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Kulturfabrik, Krefeld, Germany
28th July 2006
The Birthday Massacre, Atargatis, The Slimp

It was well over a year since my last visit to Krefeld, but only a few days since I saw The Birthday Massacre. That time on a very cool ship in the harbour of Copenhagen, Denmark. I was very eager to compare that performance with the one I was about to see. And of course also to catch the performances of the other two bands, that actually were quite unknown to me.

The Slimp

‘The Slimp’ present Dark-Wave music with two bass guitars to make a gloomy fundament - with a style deeply influenced by bands like ‘Fields of the Nephilim’ and ‘The Mission’, by the feminity of ‘Siouxsie and the Banshees’ and the wonderful melodies of ‘The Cure’. This is the sound of the band according to their site, and that just about sums it up. ‘The Slimp’ are: Elisa Day (vocals and bass), Bernd (guitar), Silke (drums) and Mart (bass and vocals). /

When the lights finally dimmed down enough to signal that the first band of the evening was about to start, ‘The Slimp’ entered the stage and started off with some soft melodic bass tones, then the guitar, drums and finally vocals. Apart from a female drummer, which always is nice to see, it was a pretty standard setup with Bernd and Mart flanking Elisa in the middle, and Silke behind on a slightly elevated plateau. Elisa's deep voice intertwining with the lighter male backing vocals of Mart weaves an interesting vocal net that mixes well with the bass and tempo. The musical variations and drive was mostly pushed by the sometimes brilliant guitar play of Bernd. I think Elisa’s voice for some parts was a bit low in the mix and from where I was standing initially it actually sounded pretty crappy. I had to step back and well into the middle before I could hear that it was mostly due to that I heard too much of the monitors.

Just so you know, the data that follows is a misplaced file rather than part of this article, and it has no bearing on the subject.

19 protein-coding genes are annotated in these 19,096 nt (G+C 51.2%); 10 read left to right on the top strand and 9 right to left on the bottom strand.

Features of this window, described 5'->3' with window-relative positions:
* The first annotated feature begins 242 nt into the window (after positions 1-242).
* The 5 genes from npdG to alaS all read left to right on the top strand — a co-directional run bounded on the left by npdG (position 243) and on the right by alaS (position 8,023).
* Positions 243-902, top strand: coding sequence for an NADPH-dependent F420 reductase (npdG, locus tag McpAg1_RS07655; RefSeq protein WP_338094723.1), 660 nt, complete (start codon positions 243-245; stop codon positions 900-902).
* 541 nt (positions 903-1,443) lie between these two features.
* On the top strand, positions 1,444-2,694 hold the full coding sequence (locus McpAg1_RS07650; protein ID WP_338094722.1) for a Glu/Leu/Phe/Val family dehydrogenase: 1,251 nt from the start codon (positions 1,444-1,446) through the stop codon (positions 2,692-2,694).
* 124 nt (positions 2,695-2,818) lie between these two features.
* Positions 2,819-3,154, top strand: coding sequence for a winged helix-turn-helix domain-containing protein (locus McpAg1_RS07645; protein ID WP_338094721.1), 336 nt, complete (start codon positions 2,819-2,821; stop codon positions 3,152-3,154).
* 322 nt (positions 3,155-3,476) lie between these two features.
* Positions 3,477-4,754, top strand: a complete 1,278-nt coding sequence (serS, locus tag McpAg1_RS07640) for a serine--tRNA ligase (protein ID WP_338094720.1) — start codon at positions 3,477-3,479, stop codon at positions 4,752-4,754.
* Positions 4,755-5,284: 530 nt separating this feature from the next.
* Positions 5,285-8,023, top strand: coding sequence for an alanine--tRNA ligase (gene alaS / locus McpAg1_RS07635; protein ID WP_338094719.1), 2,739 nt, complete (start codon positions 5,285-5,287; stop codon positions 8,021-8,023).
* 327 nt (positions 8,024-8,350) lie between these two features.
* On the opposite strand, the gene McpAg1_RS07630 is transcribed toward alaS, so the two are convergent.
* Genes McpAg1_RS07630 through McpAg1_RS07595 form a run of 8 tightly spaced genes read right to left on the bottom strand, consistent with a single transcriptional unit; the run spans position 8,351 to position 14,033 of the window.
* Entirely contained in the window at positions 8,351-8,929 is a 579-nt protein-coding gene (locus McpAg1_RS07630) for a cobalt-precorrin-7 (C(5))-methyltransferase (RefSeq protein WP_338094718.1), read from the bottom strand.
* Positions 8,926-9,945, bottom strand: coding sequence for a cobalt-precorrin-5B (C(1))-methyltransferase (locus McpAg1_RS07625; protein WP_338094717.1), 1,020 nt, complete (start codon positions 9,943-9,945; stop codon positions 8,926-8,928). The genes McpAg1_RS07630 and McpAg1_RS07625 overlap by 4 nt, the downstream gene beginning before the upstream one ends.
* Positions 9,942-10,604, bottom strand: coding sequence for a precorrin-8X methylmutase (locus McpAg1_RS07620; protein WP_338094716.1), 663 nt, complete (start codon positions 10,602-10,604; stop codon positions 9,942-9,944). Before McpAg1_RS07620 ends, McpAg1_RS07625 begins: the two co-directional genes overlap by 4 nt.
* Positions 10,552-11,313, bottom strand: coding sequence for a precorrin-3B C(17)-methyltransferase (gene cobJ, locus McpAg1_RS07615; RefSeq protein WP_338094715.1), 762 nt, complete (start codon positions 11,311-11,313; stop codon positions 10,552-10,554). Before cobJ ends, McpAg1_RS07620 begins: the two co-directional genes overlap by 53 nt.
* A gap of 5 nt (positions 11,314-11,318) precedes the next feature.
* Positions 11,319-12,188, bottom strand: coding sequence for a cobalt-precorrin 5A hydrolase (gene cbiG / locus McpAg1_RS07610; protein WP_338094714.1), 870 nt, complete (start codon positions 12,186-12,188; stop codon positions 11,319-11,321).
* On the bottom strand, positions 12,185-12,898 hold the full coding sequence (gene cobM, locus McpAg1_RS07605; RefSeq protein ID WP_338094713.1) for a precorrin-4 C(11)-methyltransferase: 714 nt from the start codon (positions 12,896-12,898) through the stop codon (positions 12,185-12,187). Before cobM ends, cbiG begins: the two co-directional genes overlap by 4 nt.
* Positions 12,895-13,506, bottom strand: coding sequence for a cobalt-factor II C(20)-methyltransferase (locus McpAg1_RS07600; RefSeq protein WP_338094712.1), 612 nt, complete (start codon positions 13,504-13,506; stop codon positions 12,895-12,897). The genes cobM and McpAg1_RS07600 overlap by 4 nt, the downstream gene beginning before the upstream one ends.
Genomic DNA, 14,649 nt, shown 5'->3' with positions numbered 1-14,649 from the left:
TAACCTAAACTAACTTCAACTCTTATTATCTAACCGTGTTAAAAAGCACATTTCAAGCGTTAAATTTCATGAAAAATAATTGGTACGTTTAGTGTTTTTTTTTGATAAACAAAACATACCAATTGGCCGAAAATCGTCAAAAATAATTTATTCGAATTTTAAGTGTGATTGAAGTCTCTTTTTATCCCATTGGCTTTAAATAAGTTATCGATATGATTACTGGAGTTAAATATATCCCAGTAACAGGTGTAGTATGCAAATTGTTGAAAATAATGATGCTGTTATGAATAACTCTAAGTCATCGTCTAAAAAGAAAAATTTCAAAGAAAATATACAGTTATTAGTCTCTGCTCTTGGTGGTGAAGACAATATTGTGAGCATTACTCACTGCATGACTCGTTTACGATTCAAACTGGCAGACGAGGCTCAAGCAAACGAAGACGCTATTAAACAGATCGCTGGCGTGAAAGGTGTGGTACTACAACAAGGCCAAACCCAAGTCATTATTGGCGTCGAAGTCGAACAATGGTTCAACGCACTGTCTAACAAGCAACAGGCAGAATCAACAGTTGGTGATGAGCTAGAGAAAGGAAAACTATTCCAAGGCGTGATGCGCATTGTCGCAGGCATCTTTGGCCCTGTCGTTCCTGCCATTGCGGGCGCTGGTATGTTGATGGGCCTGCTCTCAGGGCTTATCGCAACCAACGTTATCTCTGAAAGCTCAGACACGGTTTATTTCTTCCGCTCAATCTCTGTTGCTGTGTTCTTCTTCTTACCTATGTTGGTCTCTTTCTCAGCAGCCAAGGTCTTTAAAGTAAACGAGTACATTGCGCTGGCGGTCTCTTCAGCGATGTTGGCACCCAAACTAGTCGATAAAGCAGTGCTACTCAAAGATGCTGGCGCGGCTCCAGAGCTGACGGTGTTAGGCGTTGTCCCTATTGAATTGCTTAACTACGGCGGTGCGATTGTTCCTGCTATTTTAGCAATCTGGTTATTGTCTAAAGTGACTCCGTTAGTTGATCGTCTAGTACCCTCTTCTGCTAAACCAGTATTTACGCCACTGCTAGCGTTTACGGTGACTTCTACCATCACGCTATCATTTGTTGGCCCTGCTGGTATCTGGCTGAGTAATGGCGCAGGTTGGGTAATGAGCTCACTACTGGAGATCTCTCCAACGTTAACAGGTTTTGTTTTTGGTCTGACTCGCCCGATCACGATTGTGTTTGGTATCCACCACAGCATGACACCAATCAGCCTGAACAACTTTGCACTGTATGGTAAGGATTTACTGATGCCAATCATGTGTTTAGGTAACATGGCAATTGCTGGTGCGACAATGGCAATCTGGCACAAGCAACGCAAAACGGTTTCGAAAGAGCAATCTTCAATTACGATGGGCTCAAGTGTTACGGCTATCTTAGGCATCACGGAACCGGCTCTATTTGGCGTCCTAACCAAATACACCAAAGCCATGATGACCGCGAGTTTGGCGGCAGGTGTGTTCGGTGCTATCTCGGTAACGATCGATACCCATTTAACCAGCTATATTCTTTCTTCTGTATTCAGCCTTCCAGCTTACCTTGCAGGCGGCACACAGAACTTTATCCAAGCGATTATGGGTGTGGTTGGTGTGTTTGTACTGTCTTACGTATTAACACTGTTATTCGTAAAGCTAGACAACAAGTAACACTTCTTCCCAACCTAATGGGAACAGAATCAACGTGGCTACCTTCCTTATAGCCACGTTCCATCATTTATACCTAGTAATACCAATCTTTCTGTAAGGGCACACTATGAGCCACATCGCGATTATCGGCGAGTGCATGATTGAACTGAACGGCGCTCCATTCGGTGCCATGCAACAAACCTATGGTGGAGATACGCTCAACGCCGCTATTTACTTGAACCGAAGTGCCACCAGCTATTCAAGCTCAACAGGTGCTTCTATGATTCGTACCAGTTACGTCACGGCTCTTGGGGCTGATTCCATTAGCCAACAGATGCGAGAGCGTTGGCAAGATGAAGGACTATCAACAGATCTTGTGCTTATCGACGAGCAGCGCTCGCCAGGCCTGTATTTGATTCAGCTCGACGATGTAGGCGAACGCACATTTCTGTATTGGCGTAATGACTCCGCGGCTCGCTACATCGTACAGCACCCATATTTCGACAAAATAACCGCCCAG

It's not really high energy music we're talking about here, so the lack of movement on stage is quite understandable and would for the most part feel out of place with this soft, mellow and melancholic tones. Nice and cosy, but nevertheless it didn't pick up the pace to warm up the crowd. Perhaps I was as unprepared as the rest of the lot, because I can imagine being engulfed in the performance on some levels. The lighting wasn't doing much for waking me up and getting me or anyone else into concert or partying mood either. It was mostly some red/lilac mix, waving around slowly and adding to the soothing experience. For the last song “Nightmare” I was suddenly alerted by a more pronounced shift in the singing than before – with Elisa and Mart switching roles between high and low. The guitar play was progressively getting more out there, and in the end of this final song Bernd showed just how much he really was into the performance – a nice finish.

01. Elimination
02. The Free
03. Gloria
04. Cold Cold Sun
05. Post Blue
06. Cold Clear Water
07. Lines
08. Nightmare

Music 7
Performance 5
Light 6
Sound 7
Total 6 (6.25)